When lobbying is legal
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The recent "revelations" that Walmart paid lobbyists in the US to lobby American policymakers to influence policy regarding access to the Indian retail market have caused great indignation among our political leaders. Statements of affront to national dignity by the legal lobbying practices of "predatory" multinational firms in another country have been expressed by ruling and opposition party leaders alike. While affront is indeed warranted, is this the right target? Walmart's activities in the US, however distasteful or inimical to some Indian interests, were legally conducted and fully disclosed under the 1995 US Lobbying Disclosure Act. The rather more pertinent questions — who, when and, how did their Indian partner, Bharti, lobby in India; did other interests with different points of view gain access to this process — are curiously absent from the heated rhetoric of our political leaders. Indeed, the entire question of how corporate India lobbies for influence and at what cost to itself and to society, is not a question that our political crusaders seem keen to discuss. What this "incident" does tell us very clearly is that despite the Mundhras, the Jains and the Radias, we still rely on random chance and the legal rules and capacities of other countries to learn what is happening in our own and that indeed is a national affront. The important question this incident surely raises is, why has the reality of lobbying by special interests not been legally recognised and regulated in India in an effort to introduce at least some transparency and accountability to the process?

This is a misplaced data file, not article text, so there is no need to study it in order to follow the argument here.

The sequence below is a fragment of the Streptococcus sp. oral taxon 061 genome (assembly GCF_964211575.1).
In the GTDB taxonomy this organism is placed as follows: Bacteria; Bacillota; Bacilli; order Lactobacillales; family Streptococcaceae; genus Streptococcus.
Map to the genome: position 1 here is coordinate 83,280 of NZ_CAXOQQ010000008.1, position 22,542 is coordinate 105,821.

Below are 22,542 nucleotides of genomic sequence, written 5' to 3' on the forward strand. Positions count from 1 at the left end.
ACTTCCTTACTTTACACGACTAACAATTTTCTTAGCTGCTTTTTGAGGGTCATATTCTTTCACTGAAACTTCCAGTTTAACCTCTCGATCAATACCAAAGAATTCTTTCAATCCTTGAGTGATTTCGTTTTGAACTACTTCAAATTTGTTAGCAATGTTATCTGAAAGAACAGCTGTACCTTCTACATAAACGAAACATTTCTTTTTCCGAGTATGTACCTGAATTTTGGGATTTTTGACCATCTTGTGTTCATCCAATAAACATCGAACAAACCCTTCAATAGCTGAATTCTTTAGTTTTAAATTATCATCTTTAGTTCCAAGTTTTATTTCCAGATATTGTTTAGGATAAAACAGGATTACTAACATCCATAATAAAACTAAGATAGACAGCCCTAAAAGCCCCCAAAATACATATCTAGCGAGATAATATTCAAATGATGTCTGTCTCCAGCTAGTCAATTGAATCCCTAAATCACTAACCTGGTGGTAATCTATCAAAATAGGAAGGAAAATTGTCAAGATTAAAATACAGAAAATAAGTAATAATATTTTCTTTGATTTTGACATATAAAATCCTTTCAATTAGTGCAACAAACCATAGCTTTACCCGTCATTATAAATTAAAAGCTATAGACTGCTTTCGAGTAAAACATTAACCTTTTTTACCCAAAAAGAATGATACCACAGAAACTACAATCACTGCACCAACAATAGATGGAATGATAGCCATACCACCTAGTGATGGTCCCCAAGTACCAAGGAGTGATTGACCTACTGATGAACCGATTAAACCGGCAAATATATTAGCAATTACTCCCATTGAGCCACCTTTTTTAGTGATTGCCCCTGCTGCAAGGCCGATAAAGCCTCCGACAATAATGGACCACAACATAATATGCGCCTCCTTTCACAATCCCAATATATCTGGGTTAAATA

Lobbying in the corridors of power, whether local, national or international, is how policy is deliberated, designed, passed, implemented and adjudicated in countries around the world, including India. Business groups use a variety of tactics to gain access and influence to elected and appointed officials in positions to influence any of these stages. In addition to contributing money to political campaigns, groups in other countries share their technical expertise, provide data and information, testify in front of committees, inform and educate the public and political elite through studies, press conferences and workshops and mobilise their members to take part in rallies and communicate with their representatives. Lobbying holds both the promise of democratic participation and better policy, and the threat of corruption and a state captured by special interests. Experience from other countries shows that the policymaking culture that political institutions create significantly influences the extent to which these possibilities are realised.
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